Title: Associate VP of Workforce, Business and Allied Health at Central Virginia Community College

You’ve been with CVCC for more than a decade, but you just stepped into a new role. Tell us about this new title.

This is actually the combining of two positions. I started with CVCC in 2004 and worked in the workforce division. Then, I moved over to the academic side and was the Dean of Business and Allied Health for 10 years. Now, I’m essentially doing both.

What is the college trying to accomplish?
The concept is a one-door approach. In the past if students were to come into our counseling area, the counselors were doing what they’ve been trained to do—guiding students into some sort of academic program. Now what we are trying to do is tell students there are alternatives. A two-year degree might not be what they are looking for. There are a lot of things we do here that are very short term that can lead to immediate employment with good pay.

And those jobs with good salaries can lead them back to CVCC in some cases, right?
Exactly. It’s no secret that tuition has accelerated, here and across the state. We’ve seen students borrowing the money to go to school for one or two years. By looking at some alternative career paths, we can get students a credential and get them employed. Then if they want to come back to school and earn that two-year degree, they are earning a salary that’s sufficient to pay that tuition and they don’t have to go into debt. There is more student debt in the U.S. right now than credit card debt.

But you aren’t backing off your degree programs.
Not at all. That is still the heart and soul of what we do here. We are trying to improve our customer service and have full disclosure with our students, explaining to them their options.

For example, there is a company we work with where we hand pick a couple of classes that train students exactly like the company wants so they can get a job. The company doesn’t necessarily care that they have taken sociology and psychology. Those are great subjects to learn and can complement a person, but for the available job, they aren’t necessary.

This new concept and your position started up in May. How are things going so far?
We are doing some joint classes, which has never been done before. For example, I’m using more of the credit faculty to teach in some of the credentialing courses. We are beginning to look at things in a much different way. I think it’s an eye-opening thing for everyone, that there is an approach we can take to better serve the community.

How would you describe your leadership style?
I guess I would call it “management by walking around.” The main thing I try to do is no one works for me, I work with people. I try to stay in constant contact with my employees and I try to be open and frank, and have good conversations with them.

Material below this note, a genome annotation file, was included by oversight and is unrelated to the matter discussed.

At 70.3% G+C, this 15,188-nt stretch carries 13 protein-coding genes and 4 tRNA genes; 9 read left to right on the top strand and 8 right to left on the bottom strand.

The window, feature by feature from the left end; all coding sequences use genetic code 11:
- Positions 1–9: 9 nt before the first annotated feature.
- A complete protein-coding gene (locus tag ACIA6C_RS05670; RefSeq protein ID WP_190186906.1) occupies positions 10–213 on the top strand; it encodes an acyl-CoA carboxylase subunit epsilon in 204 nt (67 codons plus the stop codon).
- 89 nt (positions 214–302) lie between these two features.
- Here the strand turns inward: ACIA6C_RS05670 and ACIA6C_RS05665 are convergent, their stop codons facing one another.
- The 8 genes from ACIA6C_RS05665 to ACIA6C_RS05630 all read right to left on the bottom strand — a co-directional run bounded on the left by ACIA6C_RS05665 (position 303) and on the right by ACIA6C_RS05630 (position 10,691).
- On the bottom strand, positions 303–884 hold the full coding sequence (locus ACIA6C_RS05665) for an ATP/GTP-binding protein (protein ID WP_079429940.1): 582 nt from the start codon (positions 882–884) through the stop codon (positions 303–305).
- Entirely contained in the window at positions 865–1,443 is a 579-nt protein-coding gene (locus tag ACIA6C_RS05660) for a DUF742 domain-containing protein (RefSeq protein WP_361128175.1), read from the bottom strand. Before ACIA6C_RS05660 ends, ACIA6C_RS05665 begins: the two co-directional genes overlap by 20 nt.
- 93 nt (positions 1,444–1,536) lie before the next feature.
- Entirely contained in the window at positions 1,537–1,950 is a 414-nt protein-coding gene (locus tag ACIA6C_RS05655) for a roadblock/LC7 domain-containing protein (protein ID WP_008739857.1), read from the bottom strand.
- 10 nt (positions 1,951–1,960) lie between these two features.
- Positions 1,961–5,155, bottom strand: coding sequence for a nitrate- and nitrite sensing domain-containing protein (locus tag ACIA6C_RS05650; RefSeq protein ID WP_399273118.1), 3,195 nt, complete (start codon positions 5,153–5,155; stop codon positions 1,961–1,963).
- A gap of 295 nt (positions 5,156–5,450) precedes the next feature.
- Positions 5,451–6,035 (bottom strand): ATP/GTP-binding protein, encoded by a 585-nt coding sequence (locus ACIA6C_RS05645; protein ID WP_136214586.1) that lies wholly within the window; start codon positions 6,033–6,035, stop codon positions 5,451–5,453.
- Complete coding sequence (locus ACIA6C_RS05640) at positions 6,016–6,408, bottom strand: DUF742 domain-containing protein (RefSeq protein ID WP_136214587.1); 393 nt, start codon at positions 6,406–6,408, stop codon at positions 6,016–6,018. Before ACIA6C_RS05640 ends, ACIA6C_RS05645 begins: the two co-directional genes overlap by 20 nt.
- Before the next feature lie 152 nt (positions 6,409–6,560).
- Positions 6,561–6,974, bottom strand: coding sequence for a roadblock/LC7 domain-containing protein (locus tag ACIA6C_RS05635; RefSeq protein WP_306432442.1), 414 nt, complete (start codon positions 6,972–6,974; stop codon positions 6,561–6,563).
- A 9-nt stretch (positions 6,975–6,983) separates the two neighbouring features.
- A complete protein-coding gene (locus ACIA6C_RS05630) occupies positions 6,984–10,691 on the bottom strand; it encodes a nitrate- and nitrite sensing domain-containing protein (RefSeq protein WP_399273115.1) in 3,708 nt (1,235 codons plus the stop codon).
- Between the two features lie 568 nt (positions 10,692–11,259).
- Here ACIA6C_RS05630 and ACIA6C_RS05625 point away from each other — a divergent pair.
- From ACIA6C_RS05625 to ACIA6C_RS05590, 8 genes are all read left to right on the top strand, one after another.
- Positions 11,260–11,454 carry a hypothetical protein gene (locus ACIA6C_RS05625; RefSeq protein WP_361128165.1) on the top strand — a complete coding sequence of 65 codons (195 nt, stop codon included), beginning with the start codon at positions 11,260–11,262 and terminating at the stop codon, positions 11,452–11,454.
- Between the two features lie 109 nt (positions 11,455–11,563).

But I’ve also found in today’s society there are so many leaders that feel compelled to always get their employees’ input on every little detail. What I’ve found over the years is there are a number of employees who are crying out, “You’re the leader, be the leader. Tell me what’s expected of me and I will do it.”

When you look back at your career, are there any learning experiences that stand out in your mind?
I’ve learned the hard way that businesses are always somewhat critical of the educational system—whether at the public school level, community college level or university level. A classic experience I had back in North Carolina was with the construction industry. They were desperate for us to help them get people to become brick masons. So we started a program, had several larger brick manufacturers contribute—we had materials and faculty.

What did I learn? That bricks and rocks are heavy. The students, regardless of the salary, were saying, “I don’t want to do this.” That’s the lesson you need to learn and the industry needs to learn. It’s not just us—some of these jobs… it’s just almost impossible to sell to students. The businesses have to do more to make that an attractive situation for students. Businesses have to lead the way.

Do you have any mantras or sayings that get you through tough days?
My dad was quite a character growing up. Being the son of a Green Beret was not exactly an easy path! One of the things I think of when I reflect on growing up with him is… you can make some of the people happy some of the time but not everyone all of the time. You can’t win them all. It’s just not going to happen.

How do you handle conflict? Do you have a certain method you follow?
Take a little time out and step back from the situation. Too often we say things we can’t take back. I think my staff would say I’m kind of old school. (In more ways than one!) Instead of responding to an email, I will go to the person and talk to them. Emails are so often misinterpreted.

Do you have any advice for others who want a career in higher education?
One thing that is very important for any potential administrator is teaching experience—it’s invaluable.

It gives you perspective?
Right, it helps you to understand the role of the teacher and also gives you such an important perspective of students too. So find a subject you love, teach for a while and enjoy it.

What’s life like for you outside of work? How do you relax and unwind?
I’m a farmer; I raise cattle. (Although my wife says I raise more cane than I do cattle!) I really enjoy being on a tractor. I love my four-wheeler and being out in the woods. I can go and do manual work and that’s really relaxing for me. And I love to see something grow, I love gardening. All of this is paradise for me.

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